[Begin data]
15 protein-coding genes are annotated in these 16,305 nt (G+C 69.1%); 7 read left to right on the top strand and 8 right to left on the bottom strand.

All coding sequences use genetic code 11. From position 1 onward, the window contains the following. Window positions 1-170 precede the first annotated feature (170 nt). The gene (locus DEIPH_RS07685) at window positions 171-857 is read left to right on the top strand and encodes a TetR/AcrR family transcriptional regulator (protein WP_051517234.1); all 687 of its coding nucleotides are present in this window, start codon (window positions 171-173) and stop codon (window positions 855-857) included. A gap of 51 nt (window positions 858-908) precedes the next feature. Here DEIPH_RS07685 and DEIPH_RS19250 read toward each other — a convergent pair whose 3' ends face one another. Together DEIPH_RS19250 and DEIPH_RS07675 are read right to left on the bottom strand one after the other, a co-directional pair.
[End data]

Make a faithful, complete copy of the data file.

15 protein-coding genes are annotated in these 16,305 nt (G+C 69.1%); 7 read left to right on the top strand and 8 right to left on the bottom strand.

All coding sequences use genetic code 11. From position 1 onward, the window contains the following. Window positions 1-170 precede the first annotated feature (170 nt). The gene (locus DEIPH_RS07685) at window positions 171-857 is read left to right on the top strand and encodes a TetR/AcrR family transcriptional regulator (protein WP_051517234.1); all 687 of its coding nucleotides are present in this window, start codon (window positions 171-173) and stop codon (window positions 855-857) included. A gap of 51 nt (window positions 858-908) precedes the next feature. Here DEIPH_RS07685 and DEIPH_RS19250 read toward each other — a convergent pair whose 3' ends face one another. Together DEIPH_RS19250 and DEIPH_RS07675 are read right to left on the bottom strand one after the other, a co-directional pair.